Prominent N.J. Horse Owners Urge Gov. Christie to Sign Bill Prohibiting Horse SlaughterASPCA supports state ban on slaughter, transport, and sale of horses for human consumption
NEW YORK—Several prominent New Jersey horse owners and advocates, including accomplished equestrian Jessica Springsteen, daughter of musician Bruce Springsteen, have joined the ASPCA® (The American Society for the Prevention of Cruelty to Animals®) in supporting a state ban on the slaughter, transport, and sale of horses for human consumption by submitting a letter to Gov. Chris Christie urging him to sign this critical legislation into law. Introduced by Assemblyman Ronald Dancer (R-Cream Ridge) and Sen. Raymond J. Lesniak (D-Union), A.2023/S.1976 would ban the in-state slaughter of horses, the transport of horses to slaughter, and the sale of horse meat for human consumption. The legislation overwhelmingly passed in both the state Senate and Assembly and was sent to Gov. Christie for his signature in July.
The letter, signed by several well-known horse owners, advocates and equestrians from across the state, including ASPCA Equine Welfare Ambassadors and top international riders Jessica Springsteen and Brianne Goutal, reads in part:*
"As prominent horse owners and advocates with deep roots in this state's equine and business communities, both through our families and individually, we urge you to sign, as is, A.2023/S.1976. We are especially concerned about New Jersey's role as a major artery for the cruel transport of American horses to Canadian slaughterhouses. Due to its location on the eastern seaboard and easily accessed interstate highway system, New Jersey has put out the welcome mat for "killer buyers" seeking the shortest route to northern slaughterhouses. We thus regard A.2023's provision prohibiting the transport of horses to slaughter for human consumption as particularly critical and in need of passage."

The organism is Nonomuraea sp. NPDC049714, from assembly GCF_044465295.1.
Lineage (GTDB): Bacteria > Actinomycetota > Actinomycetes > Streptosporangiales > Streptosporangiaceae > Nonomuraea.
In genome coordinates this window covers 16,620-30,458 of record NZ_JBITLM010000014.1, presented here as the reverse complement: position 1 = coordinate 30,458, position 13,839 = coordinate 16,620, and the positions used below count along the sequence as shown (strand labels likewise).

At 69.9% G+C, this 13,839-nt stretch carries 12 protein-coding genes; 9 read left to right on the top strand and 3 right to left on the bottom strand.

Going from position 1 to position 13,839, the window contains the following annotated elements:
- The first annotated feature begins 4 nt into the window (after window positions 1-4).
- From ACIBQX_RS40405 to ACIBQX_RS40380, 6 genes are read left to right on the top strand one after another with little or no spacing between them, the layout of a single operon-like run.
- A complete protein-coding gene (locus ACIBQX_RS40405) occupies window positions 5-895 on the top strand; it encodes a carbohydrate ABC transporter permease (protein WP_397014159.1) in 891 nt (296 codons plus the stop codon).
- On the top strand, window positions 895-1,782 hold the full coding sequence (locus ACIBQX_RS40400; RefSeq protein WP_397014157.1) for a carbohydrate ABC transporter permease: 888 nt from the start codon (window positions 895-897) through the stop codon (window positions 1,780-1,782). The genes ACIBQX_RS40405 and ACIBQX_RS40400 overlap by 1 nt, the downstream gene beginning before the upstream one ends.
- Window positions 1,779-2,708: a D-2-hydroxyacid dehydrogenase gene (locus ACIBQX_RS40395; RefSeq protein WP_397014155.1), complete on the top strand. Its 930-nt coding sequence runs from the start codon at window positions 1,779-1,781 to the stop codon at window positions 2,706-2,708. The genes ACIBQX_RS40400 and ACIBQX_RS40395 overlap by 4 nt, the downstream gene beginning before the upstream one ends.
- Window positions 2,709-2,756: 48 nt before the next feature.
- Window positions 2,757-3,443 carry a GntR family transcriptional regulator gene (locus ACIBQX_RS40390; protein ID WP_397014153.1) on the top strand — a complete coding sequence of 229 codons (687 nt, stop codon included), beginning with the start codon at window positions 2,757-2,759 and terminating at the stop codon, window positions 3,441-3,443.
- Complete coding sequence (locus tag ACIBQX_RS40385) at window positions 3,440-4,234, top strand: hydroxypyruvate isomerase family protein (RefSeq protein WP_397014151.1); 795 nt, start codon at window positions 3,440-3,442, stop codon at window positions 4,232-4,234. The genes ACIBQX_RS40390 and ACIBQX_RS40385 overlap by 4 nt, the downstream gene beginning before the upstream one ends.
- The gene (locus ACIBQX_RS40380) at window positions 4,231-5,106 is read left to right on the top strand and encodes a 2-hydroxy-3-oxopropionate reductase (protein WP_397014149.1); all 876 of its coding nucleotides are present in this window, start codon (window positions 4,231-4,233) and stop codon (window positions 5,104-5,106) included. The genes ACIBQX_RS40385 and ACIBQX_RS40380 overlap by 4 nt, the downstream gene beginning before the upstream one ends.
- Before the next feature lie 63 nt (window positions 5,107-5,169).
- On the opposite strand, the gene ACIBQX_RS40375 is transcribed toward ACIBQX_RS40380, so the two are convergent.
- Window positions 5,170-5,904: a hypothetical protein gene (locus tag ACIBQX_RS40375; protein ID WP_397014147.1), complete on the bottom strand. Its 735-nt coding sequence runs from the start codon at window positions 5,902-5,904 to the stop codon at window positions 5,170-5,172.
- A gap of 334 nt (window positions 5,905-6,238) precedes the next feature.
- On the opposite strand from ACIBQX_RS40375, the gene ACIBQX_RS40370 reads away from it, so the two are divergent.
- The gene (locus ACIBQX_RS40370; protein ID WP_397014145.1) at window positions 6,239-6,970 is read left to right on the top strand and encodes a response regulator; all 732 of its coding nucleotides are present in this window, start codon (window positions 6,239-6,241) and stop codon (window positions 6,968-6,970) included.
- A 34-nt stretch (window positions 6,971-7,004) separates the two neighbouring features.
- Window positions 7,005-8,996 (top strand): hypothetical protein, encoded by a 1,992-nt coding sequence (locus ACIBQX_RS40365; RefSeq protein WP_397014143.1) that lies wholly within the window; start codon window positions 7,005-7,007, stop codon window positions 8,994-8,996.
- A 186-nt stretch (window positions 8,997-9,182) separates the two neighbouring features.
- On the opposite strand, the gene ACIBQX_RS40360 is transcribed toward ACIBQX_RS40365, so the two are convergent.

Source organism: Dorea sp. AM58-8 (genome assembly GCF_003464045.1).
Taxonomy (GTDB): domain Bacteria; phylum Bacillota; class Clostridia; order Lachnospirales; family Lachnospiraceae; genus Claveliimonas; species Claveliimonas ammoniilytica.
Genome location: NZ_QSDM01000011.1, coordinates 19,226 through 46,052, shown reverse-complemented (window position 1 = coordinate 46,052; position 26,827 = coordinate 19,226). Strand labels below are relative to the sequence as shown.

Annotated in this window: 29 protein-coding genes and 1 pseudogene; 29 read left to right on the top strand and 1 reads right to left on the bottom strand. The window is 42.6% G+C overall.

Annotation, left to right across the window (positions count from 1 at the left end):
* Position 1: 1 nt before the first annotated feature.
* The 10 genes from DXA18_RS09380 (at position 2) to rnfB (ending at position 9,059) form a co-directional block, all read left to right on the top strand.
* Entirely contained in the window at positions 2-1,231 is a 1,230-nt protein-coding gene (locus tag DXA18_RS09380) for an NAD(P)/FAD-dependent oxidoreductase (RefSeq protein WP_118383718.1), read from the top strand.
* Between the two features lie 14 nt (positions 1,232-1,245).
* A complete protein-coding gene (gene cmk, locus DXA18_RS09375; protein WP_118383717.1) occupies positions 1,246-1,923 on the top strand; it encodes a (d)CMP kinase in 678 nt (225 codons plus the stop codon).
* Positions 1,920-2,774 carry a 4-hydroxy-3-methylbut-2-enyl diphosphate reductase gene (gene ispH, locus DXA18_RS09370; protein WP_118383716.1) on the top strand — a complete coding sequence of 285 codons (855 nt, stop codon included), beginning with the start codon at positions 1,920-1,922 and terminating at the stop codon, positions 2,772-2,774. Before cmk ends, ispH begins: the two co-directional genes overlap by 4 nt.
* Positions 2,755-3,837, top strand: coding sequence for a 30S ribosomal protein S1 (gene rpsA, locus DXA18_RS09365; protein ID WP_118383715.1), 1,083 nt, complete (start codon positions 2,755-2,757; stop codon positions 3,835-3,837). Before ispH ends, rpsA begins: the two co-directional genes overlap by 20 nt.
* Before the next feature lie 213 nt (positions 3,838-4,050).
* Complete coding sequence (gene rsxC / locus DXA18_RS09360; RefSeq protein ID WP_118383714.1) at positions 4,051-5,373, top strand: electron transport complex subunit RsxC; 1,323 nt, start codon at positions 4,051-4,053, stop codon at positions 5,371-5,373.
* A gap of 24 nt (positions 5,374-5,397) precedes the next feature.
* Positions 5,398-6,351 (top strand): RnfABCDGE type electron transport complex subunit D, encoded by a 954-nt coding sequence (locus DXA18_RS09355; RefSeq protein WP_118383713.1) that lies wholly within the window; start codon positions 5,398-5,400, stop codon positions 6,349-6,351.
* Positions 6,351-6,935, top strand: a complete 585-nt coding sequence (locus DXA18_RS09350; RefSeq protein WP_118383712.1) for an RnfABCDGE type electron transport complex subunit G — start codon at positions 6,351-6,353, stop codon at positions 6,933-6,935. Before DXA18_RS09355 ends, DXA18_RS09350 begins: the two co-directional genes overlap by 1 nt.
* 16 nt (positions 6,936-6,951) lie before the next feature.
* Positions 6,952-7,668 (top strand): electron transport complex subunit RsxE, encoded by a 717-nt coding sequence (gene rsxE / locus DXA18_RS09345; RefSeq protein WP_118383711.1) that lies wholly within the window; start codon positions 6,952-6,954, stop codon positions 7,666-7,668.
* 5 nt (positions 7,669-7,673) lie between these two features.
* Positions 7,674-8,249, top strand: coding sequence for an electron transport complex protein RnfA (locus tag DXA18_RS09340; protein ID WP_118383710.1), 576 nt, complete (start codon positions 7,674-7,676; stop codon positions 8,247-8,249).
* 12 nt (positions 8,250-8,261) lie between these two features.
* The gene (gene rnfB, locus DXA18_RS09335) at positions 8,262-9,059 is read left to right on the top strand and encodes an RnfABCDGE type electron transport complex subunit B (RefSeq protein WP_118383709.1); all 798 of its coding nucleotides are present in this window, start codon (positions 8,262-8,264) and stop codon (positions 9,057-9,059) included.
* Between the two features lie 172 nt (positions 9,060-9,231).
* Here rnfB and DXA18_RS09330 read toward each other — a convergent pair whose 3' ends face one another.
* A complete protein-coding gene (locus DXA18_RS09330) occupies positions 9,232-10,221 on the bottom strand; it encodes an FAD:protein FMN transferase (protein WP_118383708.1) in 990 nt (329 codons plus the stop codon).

Horse slaughter is inherently cruel, as horses' physiology and instinctual flight responses make them ill-suited for stunning. As a result, they often endure repeated blows and may even remain conscious during their slaughter and dismemberment. In addition, horses bound for slaughter suffer incredible abuse even before they arrive at the slaughterhouse, often transported for more than 24 hours at a time in overcrowded trailers without food, water or rest.
"By signing this bill into law, Governor Christie will protect New Jersey communities' exposure to the extreme cruelty of horse slaughter, as well as other associated ills, such as horse theft and the devastating environmental and economic impact of horse slaughter plants,” said Debora Bresch, Esq., senior state director of ASPCA Government Relations for the Mid-Atlantic region and New Jersey resident. "And just as important, it will remove New Jersey from the horse slaughter trade by preventing the transport of horses to slaughter for human consumption elsewhere."
"I have spent my life with horses and they are our partners and companions," added Ms. Springsteen. "I believe that horses deserve to be treated with respect, and their lives should not end with the horrors of a slaughterhouse."
"Horses, like dogs and cats, are best friends to many in our state," said Sen. Lesniak. "To send them off to slaughter for food is cruel. This legislation will stop this cruelty."
"New Jersey is taking the lead on this issue to make sure horses aren't taken from the pasture to the plate," said Assemblyman Dancer. "The horse is New Jersey's state animal and we appreciate these magnificent animals for their grace and beauty. We do not want them butchered or sold to slaughterhouses for human consumption."
A national poll conducted earlier this year by Lake Research Partners shows that 80 percent of American voters are opposed to the slaughter of U.S. horses for human consumption. In fact, Americans do not consume horse meat—the meat is shipped overseas to specialty markets. Further, horse meat is not safe for human consumption as horses are not raised as food animals and are frequently administered drugs that are prohibited by the U.S. Food and Drug Administration. These drugs can be extremely harmful to humans if ingested.
The ASPCA has an extensive history of equine protection around the country and continues to assist domestic and wild horses through legislation, advocacy, targeted grants and enforcement of the carriage horse and cruelty laws in New York City. For more information on the ASPCA and to join the ASPCA Advocacy Brigade, please visit www.aspca.org.